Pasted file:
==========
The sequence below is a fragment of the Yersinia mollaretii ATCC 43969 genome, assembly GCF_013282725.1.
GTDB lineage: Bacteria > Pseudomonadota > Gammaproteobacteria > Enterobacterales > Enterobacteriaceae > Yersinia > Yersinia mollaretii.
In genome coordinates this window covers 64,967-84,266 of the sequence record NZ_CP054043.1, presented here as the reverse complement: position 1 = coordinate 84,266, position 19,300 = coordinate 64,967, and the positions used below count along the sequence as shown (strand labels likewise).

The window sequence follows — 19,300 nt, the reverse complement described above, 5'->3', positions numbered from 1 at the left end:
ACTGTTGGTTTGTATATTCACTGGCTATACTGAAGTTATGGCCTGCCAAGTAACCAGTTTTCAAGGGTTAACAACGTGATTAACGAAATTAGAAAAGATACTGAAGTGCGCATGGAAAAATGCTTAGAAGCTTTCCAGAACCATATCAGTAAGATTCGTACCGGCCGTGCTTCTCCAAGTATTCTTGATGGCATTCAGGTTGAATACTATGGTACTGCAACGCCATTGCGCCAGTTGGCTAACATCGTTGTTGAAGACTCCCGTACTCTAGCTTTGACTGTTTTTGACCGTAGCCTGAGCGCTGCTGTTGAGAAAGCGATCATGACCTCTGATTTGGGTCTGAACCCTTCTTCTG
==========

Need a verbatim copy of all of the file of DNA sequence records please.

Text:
The sequence below is a fragment of the Yersinia mollaretii ATCC 43969 genome, assembly GCF_013282725.1.
GTDB lineage: Bacteria > Pseudomonadota > Gammaproteobacteria > Enterobacterales > Enterobacteriaceae > Yersinia > Yersinia mollaretii.
In genome coordinates this window covers 64,967-84,266 of the sequence record NZ_CP054043.1, presented here as the reverse complement: position 1 = coordinate 84,266, position 19,300 = coordinate 64,967, and the positions used below count along the sequence as shown (strand labels likewise).

The window sequence follows — 19,300 nt, the reverse complement described above, 5'->3', positions numbered from 1 at the left end:
ACTGTTGGTTTGTATATTCACTGGCTATACTGAAGTTATGGCCTGCCAAGTAACCAGTTTTCAAGGGTTAACAACGTGATTAACGAAATTAGAAAAGATACTGAAGTGCGCATGGAAAAATGCTTAGAAGCTTTCCAGAACCATATCAGTAAGATTCGTACCGGCCGTGCTTCTCCAAGTATTCTTGATGGCATTCAGGTTGAATACTATGGTACTGCAACGCCATTGCGCCAGTTGGCTAACATCGTTGTTGAAGACTCCCGTACTCTAGCTTTGACTGTTTTTGACCGTAGCCTGAGCGCTGCTGTTGAGAAAGCGATCATGACCTCTGATTTGGGTCTGAACCCTTCTTCTG